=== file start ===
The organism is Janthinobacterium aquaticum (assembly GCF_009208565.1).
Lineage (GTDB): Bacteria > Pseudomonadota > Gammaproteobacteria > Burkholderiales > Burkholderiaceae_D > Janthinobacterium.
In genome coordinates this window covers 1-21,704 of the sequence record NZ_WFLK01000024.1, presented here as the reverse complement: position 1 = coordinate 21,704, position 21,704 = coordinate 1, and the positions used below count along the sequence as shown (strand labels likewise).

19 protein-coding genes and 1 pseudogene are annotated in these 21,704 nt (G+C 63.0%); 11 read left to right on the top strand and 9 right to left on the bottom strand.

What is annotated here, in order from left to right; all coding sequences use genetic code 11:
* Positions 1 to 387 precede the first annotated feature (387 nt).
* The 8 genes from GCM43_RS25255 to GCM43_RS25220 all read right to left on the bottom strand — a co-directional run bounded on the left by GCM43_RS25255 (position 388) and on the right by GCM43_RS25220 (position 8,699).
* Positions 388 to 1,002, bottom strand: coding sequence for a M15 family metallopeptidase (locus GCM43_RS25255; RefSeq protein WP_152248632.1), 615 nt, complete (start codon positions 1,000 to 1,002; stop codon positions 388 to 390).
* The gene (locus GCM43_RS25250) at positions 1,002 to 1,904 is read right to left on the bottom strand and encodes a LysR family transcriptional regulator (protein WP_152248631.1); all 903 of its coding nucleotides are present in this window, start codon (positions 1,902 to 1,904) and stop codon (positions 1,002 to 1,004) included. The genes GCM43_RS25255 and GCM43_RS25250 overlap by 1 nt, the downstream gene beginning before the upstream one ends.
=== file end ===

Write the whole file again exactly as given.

The organism is Janthinobacterium aquaticum (assembly GCF_009208565.1).
Lineage (GTDB): Bacteria > Pseudomonadota > Gammaproteobacteria > Burkholderiales > Burkholderiaceae_D > Janthinobacterium.
In genome coordinates this window covers 1-21,704 of the sequence record NZ_WFLK01000024.1, presented here as the reverse complement: position 1 = coordinate 21,704, position 21,704 = coordinate 1, and the positions used below count along the sequence as shown (strand labels likewise).

19 protein-coding genes and 1 pseudogene are annotated in these 21,704 nt (G+C 63.0%); 11 read left to right on the top strand and 9 right to left on the bottom strand.

What is annotated here, in order from left to right; all coding sequences use genetic code 11:
* Positions 1 to 387 precede the first annotated feature (387 nt).
* The 8 genes from GCM43_RS25255 to GCM43_RS25220 all read right to left on the bottom strand — a co-directional run bounded on the left by GCM43_RS25255 (position 388) and on the right by GCM43_RS25220 (position 8,699).
* Positions 388 to 1,002, bottom strand: coding sequence for a M15 family metallopeptidase (locus GCM43_RS25255; RefSeq protein WP_152248632.1), 615 nt, complete (start codon positions 1,000 to 1,002; stop codon positions 388 to 390).
* The gene (locus GCM43_RS25250) at positions 1,002 to 1,904 is read right to left on the bottom strand and encodes a LysR family transcriptional regulator (protein WP_152248631.1); all 903 of its coding nucleotides are present in this window, start codon (positions 1,902 to 1,904) and stop codon (positions 1,002 to 1,004) included. The genes GCM43_RS25255 and GCM43_RS25250 overlap by 1 nt, the downstream gene beginning before the upstream one ends.